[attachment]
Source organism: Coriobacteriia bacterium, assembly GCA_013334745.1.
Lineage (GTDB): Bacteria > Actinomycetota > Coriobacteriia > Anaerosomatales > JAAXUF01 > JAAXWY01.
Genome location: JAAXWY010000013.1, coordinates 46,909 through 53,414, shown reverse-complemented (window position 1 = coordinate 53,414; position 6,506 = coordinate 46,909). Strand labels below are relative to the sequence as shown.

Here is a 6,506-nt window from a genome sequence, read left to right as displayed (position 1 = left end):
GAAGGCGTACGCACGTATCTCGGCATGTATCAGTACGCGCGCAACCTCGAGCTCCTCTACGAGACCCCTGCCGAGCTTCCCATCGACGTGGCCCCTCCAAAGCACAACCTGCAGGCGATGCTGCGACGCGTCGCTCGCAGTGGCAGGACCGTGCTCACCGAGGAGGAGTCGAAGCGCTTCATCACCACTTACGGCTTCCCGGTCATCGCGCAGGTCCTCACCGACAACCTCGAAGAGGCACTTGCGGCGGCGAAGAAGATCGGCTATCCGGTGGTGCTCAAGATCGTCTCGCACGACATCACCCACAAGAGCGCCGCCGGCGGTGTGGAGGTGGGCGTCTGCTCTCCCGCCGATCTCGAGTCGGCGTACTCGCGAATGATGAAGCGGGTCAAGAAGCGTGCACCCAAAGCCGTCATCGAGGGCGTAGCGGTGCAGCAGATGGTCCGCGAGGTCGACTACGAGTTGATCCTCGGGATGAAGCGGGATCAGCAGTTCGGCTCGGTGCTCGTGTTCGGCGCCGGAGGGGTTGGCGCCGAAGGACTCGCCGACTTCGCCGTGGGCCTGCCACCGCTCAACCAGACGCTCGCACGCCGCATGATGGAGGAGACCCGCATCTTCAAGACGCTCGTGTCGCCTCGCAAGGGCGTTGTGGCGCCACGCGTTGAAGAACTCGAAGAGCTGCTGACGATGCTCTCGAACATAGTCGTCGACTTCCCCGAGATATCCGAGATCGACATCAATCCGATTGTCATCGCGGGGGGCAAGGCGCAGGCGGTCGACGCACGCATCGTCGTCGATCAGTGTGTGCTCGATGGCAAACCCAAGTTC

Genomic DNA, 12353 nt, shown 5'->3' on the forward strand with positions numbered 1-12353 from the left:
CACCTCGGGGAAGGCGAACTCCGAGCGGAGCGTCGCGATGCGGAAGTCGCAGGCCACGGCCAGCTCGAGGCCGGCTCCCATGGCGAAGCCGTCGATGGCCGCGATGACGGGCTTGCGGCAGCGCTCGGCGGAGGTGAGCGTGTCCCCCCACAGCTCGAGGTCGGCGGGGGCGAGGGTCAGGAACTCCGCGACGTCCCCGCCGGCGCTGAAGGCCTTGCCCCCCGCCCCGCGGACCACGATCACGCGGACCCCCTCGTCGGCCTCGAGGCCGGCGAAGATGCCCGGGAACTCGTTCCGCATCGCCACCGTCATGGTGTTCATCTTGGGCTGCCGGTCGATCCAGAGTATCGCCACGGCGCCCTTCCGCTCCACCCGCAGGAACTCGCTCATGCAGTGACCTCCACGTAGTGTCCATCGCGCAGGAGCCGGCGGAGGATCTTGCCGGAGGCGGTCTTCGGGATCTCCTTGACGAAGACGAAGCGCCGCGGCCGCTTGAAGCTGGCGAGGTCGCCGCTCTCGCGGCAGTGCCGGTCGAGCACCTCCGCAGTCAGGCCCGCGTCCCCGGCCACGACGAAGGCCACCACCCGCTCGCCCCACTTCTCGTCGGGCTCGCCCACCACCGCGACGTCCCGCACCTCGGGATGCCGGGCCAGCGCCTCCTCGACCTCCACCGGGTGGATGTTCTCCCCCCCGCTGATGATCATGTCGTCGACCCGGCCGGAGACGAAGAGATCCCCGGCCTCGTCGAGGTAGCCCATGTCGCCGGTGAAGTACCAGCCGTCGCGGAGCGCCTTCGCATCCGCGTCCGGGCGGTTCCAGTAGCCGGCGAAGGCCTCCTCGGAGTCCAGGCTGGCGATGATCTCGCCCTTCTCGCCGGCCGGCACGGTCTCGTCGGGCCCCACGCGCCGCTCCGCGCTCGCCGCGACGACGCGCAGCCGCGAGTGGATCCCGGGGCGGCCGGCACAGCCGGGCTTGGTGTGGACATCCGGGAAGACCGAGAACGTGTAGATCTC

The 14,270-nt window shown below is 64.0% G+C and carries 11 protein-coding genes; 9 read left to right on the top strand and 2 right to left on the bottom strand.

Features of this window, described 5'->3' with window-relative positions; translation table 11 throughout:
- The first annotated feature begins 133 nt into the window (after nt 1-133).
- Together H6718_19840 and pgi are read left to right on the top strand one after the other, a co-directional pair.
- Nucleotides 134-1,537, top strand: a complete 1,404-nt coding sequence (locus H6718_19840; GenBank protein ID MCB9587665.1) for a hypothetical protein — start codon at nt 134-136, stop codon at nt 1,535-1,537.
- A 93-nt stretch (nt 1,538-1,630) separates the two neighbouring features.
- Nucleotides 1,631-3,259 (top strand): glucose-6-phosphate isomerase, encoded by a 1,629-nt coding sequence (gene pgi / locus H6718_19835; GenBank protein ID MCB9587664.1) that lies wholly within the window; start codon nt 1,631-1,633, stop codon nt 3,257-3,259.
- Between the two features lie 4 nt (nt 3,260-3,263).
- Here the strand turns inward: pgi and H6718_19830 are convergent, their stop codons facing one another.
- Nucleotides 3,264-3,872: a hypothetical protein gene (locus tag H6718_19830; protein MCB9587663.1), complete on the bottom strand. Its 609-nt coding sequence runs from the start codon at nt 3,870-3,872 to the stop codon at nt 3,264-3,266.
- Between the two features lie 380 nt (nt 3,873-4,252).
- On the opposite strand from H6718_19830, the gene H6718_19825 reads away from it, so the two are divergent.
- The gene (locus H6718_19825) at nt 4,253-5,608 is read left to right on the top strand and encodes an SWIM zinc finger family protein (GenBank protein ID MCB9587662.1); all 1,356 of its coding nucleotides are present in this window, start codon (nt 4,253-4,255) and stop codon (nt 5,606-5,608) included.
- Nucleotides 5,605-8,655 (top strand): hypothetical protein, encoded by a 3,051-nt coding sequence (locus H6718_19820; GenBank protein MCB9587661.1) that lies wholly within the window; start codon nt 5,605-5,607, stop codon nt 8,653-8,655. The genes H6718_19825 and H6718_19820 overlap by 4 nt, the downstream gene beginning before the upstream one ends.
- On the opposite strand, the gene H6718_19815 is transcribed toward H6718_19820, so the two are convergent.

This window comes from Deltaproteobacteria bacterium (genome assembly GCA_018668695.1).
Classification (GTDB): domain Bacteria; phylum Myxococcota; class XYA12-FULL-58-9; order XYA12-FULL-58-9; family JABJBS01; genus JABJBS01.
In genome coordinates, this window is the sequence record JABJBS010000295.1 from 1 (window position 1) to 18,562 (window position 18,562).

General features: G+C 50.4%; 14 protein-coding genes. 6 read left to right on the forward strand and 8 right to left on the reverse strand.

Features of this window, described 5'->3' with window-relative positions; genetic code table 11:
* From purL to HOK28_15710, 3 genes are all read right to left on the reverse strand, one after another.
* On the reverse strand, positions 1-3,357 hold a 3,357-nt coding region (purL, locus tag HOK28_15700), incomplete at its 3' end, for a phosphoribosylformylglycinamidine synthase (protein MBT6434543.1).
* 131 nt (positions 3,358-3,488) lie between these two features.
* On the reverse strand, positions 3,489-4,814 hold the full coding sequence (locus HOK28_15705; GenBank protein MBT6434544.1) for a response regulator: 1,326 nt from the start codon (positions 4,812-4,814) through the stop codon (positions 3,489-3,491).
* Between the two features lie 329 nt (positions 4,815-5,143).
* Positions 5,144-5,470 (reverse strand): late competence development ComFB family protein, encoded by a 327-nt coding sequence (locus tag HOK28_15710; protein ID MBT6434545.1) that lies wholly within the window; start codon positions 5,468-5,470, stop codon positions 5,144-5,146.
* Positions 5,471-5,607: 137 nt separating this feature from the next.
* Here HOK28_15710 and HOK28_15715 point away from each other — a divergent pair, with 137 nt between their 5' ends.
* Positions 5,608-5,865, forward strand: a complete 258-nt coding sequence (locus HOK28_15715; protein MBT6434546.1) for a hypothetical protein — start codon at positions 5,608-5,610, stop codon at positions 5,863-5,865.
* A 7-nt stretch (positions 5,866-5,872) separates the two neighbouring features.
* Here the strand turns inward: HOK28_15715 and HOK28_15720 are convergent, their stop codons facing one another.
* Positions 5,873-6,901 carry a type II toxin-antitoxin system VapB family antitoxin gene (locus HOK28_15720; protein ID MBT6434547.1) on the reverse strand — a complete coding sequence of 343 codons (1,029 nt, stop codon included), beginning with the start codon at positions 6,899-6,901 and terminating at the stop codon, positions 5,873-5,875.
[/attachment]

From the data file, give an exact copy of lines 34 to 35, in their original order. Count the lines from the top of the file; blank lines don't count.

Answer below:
* Positions 5,471-5,607: 137 nt separating this feature from the next.
* Here HOK28_15710 and HOK28_15715 point away from each other — a divergent pair, with 137 nt between their 5' ends.